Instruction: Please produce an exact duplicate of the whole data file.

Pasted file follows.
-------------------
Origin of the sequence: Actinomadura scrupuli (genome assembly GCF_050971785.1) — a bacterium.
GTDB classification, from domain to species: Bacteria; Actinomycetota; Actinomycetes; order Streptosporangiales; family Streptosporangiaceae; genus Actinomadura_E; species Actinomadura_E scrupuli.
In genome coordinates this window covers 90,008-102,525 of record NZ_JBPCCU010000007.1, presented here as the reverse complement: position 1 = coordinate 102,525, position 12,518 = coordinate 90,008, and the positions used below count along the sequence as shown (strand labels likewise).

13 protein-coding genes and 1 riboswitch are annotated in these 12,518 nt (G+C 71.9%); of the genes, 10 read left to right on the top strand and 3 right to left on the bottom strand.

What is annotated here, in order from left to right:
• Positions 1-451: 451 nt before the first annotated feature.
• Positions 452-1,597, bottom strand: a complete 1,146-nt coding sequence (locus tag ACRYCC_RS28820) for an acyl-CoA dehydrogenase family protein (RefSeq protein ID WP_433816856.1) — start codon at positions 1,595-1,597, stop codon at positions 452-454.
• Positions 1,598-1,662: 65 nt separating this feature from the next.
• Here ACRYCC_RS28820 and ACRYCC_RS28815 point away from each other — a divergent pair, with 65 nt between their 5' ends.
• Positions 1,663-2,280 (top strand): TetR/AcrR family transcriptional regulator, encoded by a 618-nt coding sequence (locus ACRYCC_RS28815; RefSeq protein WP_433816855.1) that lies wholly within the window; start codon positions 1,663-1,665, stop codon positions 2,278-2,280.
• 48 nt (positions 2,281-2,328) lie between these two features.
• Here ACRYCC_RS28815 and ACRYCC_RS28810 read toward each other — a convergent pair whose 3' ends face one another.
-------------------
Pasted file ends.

Origin of the sequence: Actinomadura scrupuli (genome assembly GCF_050971785.1) — a bacterium.
GTDB classification, from domain to species: Bacteria; Actinomycetota; Actinomycetes; order Streptosporangiales; family Streptosporangiaceae; genus Actinomadura_E; species Actinomadura_E scrupuli.
In genome coordinates this window covers 90,008-102,525 of record NZ_JBPCCU010000007.1, presented here as the reverse complement: position 1 = coordinate 102,525, position 12,518 = coordinate 90,008, and the positions used below count along the sequence as shown (strand labels likewise).

13 protein-coding genes and 1 riboswitch are annotated in these 12,518 nt (G+C 71.9%); of the genes, 10 read left to right on the top strand and 3 right to left on the bottom strand.

What is annotated here, in order from left to right:
• Positions 1-451: 451 nt before the first annotated feature.
• Positions 452-1,597, bottom strand: a complete 1,146-nt coding sequence (locus tag ACRYCC_RS28820) for an acyl-CoA dehydrogenase family protein (RefSeq protein ID WP_433816856.1) — start codon at positions 1,595-1,597, stop codon at positions 452-454.
• Positions 1,598-1,662: 65 nt separating this feature from the next.
• Here ACRYCC_RS28820 and ACRYCC_RS28815 point away from each other — a divergent pair, with 65 nt between their 5' ends.
• Positions 1,663-2,280 (top strand): TetR/AcrR family transcriptional regulator, encoded by a 618-nt coding sequence (locus ACRYCC_RS28815; RefSeq protein WP_433816855.1) that lies wholly within the window; start codon positions 1,663-1,665, stop codon positions 2,278-2,280.
• 48 nt (positions 2,281-2,328) lie between these two features.
• Here ACRYCC_RS28815 and ACRYCC_RS28810 read toward each other — a convergent pair whose 3' ends face one another.